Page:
An old stairway leading to the General Hospital, which eventually grew to 275 beds, one of the largest in all of New York City. The full Hospital Complex had 750 beds.


Probably the most incredible remnant from the old hospital complex is the former autopsy theater, which is just screaming to be restored. Seriously, what school kid wouldn’t flip out to see something like this on a trip to Ellis Island?


Physicians would come here to watch the island’s head surgeon conduct autopsies:


Against the rear wall is a series of refrigerated compartments where bodies would have been stored:


An old wooden slab on which a corpse would have rested:


Just off the autopsy theater is the prep room. In the back, you can see the compressor which would have kept the body storage cold.


Note the old sink…


…operated with a food pedal, which would soon become the standard.


After two patients committed suicide on the island, a Psychopathic Pavilion, pictured below, was built to handle “idiots, imbeciles, feeble-minded persons, insane persons, and epileptics,” all clinical terms created by psychologist and eugenicist Henry H. Goddard, who conducted experiments on the island.


Approximately 10% of the 12 million immigrants who passed through Ellis Island were pulled out of line for medical or mental health reasons. Below, immigrants wait for clearance in the Psychopathic Pavilion:


Immigrants were literally marked with their deficiency. An X meant “suspected mental defect.” A circled X meant “definite signs of mental defect.”


One frightening relic still remains: this is the old steam generator that once powered the Psychopathic Ward’s electroshock machine.


Another fascinating element: the autoclave, seen in the back left.


This crazy-looking device was used to sterilize mattresses. Mattresses would be wheeled in via the conveyor belt, the doors would be sealed, and steam from the powerhouse would be used to cook off the germs:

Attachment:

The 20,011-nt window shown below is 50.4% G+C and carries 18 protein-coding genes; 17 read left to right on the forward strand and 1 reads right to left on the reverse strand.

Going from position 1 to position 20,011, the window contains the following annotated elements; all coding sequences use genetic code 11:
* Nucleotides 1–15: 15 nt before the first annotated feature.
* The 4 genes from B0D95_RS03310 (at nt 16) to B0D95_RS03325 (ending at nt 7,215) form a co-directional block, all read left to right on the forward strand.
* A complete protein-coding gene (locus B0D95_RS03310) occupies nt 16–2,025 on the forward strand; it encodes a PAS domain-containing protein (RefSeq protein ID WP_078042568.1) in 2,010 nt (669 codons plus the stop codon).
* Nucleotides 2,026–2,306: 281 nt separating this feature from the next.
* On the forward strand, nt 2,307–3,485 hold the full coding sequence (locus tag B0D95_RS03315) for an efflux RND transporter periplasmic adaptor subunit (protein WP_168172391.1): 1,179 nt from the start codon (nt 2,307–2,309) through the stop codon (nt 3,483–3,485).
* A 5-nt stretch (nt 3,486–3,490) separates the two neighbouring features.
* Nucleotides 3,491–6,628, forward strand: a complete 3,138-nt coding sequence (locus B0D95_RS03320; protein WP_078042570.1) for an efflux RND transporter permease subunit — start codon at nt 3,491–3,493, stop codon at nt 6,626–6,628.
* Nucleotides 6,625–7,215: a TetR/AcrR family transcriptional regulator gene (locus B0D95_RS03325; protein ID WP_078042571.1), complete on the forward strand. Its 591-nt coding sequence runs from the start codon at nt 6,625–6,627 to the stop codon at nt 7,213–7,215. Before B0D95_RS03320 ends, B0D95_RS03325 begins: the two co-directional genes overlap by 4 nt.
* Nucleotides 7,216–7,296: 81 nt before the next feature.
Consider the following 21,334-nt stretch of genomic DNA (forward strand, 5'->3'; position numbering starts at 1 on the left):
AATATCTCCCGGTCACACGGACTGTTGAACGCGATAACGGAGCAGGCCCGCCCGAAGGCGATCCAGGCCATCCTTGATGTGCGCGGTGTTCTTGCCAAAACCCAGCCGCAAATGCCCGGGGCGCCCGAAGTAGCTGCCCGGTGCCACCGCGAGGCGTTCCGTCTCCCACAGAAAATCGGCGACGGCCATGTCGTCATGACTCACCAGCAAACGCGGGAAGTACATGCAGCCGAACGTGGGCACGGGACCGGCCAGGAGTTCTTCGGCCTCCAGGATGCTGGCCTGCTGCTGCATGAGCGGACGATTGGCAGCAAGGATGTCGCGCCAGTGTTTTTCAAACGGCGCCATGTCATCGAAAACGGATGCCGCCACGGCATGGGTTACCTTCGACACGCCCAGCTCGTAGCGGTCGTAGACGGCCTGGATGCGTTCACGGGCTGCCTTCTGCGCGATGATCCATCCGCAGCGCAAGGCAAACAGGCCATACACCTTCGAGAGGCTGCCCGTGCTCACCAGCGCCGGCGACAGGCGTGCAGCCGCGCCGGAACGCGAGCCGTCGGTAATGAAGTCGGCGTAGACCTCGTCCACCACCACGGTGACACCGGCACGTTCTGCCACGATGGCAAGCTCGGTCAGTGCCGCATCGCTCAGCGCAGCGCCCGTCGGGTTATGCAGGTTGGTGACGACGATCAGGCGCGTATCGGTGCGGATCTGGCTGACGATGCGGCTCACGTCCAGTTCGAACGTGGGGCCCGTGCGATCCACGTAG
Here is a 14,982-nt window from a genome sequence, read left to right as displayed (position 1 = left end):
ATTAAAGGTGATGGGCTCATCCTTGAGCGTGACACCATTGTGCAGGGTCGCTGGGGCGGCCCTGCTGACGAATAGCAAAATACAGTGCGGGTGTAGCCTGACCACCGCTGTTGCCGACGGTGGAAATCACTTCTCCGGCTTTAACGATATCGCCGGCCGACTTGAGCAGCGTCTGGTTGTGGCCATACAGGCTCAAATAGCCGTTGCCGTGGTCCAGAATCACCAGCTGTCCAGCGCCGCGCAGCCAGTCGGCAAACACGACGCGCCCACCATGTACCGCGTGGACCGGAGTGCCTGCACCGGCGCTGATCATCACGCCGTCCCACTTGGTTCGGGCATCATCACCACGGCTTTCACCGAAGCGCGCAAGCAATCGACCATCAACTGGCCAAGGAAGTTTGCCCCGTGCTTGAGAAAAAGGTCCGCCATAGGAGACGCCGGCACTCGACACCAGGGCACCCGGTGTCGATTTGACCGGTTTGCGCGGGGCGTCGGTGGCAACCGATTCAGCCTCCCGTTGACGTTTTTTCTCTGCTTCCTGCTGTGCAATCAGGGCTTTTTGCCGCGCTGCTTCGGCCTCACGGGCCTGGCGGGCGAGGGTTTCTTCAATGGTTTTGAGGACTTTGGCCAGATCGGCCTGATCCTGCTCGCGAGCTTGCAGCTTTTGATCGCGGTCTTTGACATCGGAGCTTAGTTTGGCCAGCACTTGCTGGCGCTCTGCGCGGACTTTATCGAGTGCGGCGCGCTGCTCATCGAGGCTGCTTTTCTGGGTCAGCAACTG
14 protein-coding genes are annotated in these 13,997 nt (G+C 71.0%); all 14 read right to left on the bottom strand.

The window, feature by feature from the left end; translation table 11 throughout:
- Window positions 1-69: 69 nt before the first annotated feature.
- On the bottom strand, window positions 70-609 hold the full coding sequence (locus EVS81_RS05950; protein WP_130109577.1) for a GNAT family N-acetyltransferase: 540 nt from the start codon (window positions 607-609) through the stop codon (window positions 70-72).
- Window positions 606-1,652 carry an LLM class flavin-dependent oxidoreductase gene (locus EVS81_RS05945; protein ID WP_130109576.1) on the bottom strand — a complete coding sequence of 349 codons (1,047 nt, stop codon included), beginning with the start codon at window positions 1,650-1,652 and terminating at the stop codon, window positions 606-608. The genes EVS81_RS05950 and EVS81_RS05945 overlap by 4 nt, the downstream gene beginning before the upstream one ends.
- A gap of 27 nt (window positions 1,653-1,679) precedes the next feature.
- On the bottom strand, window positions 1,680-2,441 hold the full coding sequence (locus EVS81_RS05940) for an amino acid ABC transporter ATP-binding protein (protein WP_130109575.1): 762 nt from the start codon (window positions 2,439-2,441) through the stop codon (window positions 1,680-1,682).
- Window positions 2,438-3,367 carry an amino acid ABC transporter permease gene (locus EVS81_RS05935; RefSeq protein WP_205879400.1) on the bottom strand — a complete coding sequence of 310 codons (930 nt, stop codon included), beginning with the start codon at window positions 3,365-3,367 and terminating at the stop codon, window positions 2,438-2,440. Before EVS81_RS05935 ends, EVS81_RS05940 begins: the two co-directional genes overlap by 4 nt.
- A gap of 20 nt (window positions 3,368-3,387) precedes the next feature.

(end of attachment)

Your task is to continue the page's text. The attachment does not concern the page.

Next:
A spin of the wheel extended all of those rods to hold it secure. Is this not one of the coolest vault doors you’ve ever seen?

The sink in the room has a pretty great view to boot!


The powerhouse still exists:


Originally the island’s mortuary, bodies were once kept here on slate slabs. Below, the ovens that would have powered the island:


And of course, there are the hospital rooms.


Back in the day, a room like this would have been lined with hospital beds:


Today, the rooms are empty and eerily silent:


There were eight measles wards in the hospital. Patients would have stayed in rooms branching off this long hallway.


At the time, childhood mortality was at 40% due to measles. When these buildings were opened in 1911, that dropped to zero.


Later, much of the space would be converted for other uses, such as tuberculosis care and fluoroscopy (an early form of x-ray).


Most hauntingly, writing can still be found on the wall from former patients, many of which were children (it’s hard to make out, but it appears to say [name]’s room):


There’s more to see – but the sad point hopefully evident in all of these pictures is just how advanced the decay is.


Many of these buildings are literally on the verge of falling down – and in a way, that’s the perfect solution for a problem many people do not want to deal with.


But it doesn’t have to be this way. The Main Building was also in a state of abandonment once; today, it is one of New York City’s most beautiful treasures. Below, a covered window to the nurse’s station.


Can you imagine what it would be like to walk these corridors, restored to their former glory? To see a recreated Psychopathic Ward complete with electroshock machine, or the autopsy theater as it would have once been? Below, two ghosts sit having a chat: